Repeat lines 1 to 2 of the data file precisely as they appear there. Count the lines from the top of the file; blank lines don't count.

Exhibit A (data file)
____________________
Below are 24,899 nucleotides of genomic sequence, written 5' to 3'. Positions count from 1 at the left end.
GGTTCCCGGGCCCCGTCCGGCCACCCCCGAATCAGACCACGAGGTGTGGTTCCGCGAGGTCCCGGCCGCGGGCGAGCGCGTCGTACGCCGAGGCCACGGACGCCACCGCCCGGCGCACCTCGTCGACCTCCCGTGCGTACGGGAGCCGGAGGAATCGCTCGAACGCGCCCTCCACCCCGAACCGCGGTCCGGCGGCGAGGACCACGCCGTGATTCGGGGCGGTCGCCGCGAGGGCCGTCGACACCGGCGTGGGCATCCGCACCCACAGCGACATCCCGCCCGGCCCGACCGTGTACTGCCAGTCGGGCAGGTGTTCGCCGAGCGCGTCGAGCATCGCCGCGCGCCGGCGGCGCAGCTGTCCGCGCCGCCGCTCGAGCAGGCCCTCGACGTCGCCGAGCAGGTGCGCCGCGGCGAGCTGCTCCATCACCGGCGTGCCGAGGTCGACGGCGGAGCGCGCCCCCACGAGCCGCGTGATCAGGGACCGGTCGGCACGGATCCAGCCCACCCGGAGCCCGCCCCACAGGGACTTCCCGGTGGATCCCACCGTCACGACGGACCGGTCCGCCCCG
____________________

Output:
Below are 24,899 nucleotides of genomic sequence, written 5' to 3'. Positions count from 1 at the left end.
GGTTCCCGGGCCCCGTCCGGCCACCCCCGAATCAGACCACGAGGTGTGGTTCCGCGAGGTCCCGGCCGCGGGCGAGCGCGTCGTACGCCGAGGCCACGGACGCCACCGCCCGGCGCACCTCGTCGACCTCCCGTGCGTACGGGAGCCGGAGGAATCGCTCGAACGCGCCCTCCACCCCGAACCGCGGTCCGGCGGCGAGGACCACGCCGTGATTCGGGGCGGTCGCCGCGAGGGCCGTCGACACCGGCGTGGGCATCCGCACCCACAGCGACATCCCGCCCGGCCCGACCGTGTACTGCCAGTCGGGCAGGTGTTCGCCGAGCGCGTCGAGCATCGCCGCGCGCCGGCGGCGCAGCTGTCCGCGCCGCCGCTCGAGCAGGCCCTCGACGTCGCCGAGCAGGTGCGCCGCGGCGAGCTGCTCCATCACCGGCGTGCCGAGGTCGACGGCGGAGCGCGCCCCCACGAGCCGCGTGATCAGGGACCGGTCGGCACGGATCCAGCCCACCCGGAGCCCGCCCCACAGGGACTTCCCGGTGGATCCCACCGTCACGACGGACCGGTCCGCCCCG